Date::MySQL 
Author Message
 Date::MySQL

Hi,

From the docs on this module:

NAME
       Date::MySQL -- Manipulate dates back and forth between
       human-readable and MySQL formats

SYNOPSIS
        use Date::MySQL;
        my $md = Date::MySQL->new();
        print $md->toMySQL("5/31/87");    # prints "1987-05-31"
        print $md->frMySQL("1987-05-31"); # prints "05-31-1987"

DESCRIPTION
       The MySQL RDBMS requires dates to be supplied in
       YYYY-MM-DD format[1,2], but humans expect dates to be
       presented, and to be able to enter them, in MM-DD-YY
       format or similar. This module converts dates back and
       forth between human-readable and MySQL format.

[ ... ]

Obviously the basic functionality here could be accomplished by other
generic methods. The module's goal is to make it very easy to go back
and forth between these two formats, with error checking built in. It
also provides several optional format controls.

Full documentation is available at
http://www.*-*-*.com/

Thanks for any feedback.

- nick



Mon, 19 Apr 2004 06:48:30 GMT  
 Date::MySQL

Quote:

> Hi,

> From the docs on this module:

> NAME
>        Date::MySQL -- Manipulate dates back and forth between
>        human-readable and MySQL formats

> SYNOPSIS
>         use Date::MySQL;

use Time::Piece;

Quote:
>         my $md = Date::MySQL->new();
>         print $md->toMySQL("5/31/87");    # prints "1987-05-31"

print Time::Piece->strptime("%D", "5/31/87")->strftime("%Y-%m-%d");

Quote:
>         print $md->frMySQL("1987-05-31"); # prints "05-31-1987"

print Time::Piece->strptime("%Y-%m-%d")->strftime("%m-%d-%Y");

Note that your US-centric view of the world (nobody but the US formats
dates like you have) really shouldn't be shoehorned into a module.

See also man strftime and man strptime.

Matt.



Mon, 19 Apr 2004 18:17:41 GMT  
 Date::MySQL


Quote:

>> From the docs on this module:
[...]
>>         print $md->toMySQL("5/31/87");    # prints "1987-05-31"

>print Time::Piece->strptime("%D", "5/31/87")->strftime("%Y-%m-%d");

>>         print $md->frMySQL("1987-05-31"); # prints "05-31-1987"

>print Time::Piece->strptime("%Y-%m-%d")->strftime("%m-%d-%Y");

>Note that your US-centric view of the world (nobody but the US formats
>dates like you have) really shouldn't be shoehorned into a module.

RTFM shows that the user can set the output format to 'euro' and
others, and control other aspects of the presentation and calculation.
But then you obviously didn't RTFM, even though I provided the URI.

Sorry for the snippy attitude, but your comment was much less than
helpful. As I said, I'm well aware that there are a million ways to
format time and date. Before creating this little package I used
Date::Parse and Date::Format. The method you suggest is alright too.

However, I have found it easier to encapsulate the routines in a small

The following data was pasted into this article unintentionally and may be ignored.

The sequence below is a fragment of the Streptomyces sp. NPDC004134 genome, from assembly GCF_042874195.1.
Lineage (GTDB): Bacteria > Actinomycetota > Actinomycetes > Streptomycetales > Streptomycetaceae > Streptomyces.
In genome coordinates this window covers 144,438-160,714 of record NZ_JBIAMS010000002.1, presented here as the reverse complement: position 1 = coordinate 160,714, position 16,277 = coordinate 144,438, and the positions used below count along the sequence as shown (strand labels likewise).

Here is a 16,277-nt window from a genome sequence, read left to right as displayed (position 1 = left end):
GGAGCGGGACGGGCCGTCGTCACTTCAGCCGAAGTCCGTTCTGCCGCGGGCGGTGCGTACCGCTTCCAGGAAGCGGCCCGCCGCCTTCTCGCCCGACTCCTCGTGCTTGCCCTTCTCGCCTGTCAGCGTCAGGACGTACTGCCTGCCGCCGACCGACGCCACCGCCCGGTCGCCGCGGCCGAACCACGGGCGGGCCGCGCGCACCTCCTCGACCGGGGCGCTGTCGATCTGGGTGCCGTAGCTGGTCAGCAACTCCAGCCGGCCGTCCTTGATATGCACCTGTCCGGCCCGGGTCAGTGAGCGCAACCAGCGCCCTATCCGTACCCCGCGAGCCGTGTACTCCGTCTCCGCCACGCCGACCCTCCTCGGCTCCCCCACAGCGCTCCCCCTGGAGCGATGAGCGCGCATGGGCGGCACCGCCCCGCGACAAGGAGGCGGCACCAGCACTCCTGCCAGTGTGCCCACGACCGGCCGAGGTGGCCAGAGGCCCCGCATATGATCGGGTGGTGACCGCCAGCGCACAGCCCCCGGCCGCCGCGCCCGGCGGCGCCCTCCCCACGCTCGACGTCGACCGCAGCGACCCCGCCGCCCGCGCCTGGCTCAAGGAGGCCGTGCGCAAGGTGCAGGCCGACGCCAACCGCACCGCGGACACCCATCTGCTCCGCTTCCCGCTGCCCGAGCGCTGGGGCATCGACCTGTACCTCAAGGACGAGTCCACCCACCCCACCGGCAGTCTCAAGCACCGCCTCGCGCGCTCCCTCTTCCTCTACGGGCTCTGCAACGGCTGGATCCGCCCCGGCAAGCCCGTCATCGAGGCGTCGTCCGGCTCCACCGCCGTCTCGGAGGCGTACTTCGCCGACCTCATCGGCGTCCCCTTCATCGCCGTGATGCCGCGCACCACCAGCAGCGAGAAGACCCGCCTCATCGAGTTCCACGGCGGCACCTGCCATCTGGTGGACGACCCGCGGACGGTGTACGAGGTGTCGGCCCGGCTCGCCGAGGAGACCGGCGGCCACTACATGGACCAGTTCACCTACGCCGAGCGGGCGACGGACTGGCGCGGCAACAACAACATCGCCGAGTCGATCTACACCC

package. It's a lot easier for me to remember a method call like
$obj->frMySQL(...) than the correct format strings for something like
Time::Piece or Date::Format. I'm less likely to make a typo too.

I don't believe that every new module needs to handle an as yet
untackled task. It just needs to make life easier for the user. My own
experience is that it's sometimes easier for me to use a tool custom
built for my task than to use the giant swiss army knife and probably
break a fingernail trying to get the right blade out. You obviously
don't feel that way, and that's fine by me.

It _is_ problematic, IMHO, that the fora for comments on proposed
modules seem to consist almost exclusively of heavy gurus, such as
yourself, for whom a module such as the one I have proposed is
superfluous, at best ... when there is a much larger group of less
skilled programmers who would be glad to have one less task to worry
about. It would be more instructive if one could get feedback from
that group as well.

By the way, I was born and raised in Newcastle, County Durham (as it
was then), am quite familiar with several conventions for printing
dates, and resent being called "US-centric" more than almost any other
insult you could throw my way.

- nick



Mon, 19 Apr 2004 23:23:46 GMT  
 Date::MySQL

Quote:

> Sorry for the snippy attitude, but your comment was much less than
> helpful. As I said, I'm well aware that there are a million ways to
> format time and date. Before creating this little package I used
> Date::Parse and Date::Format. The method you suggest is alright too.

If you are proposing a module that accomplishes things already
accomplished by other modules, then your proposal should include
information on what those other modules are and what the difference is
between those modules and the one you are proposing.  If you don't do
that, it is really the job of this forum to do that for you.

Quote:
> It _is_ problematic, IMHO, that the fora for comments on proposed
> modules seem to consist almost exclusively of heavy gurus ...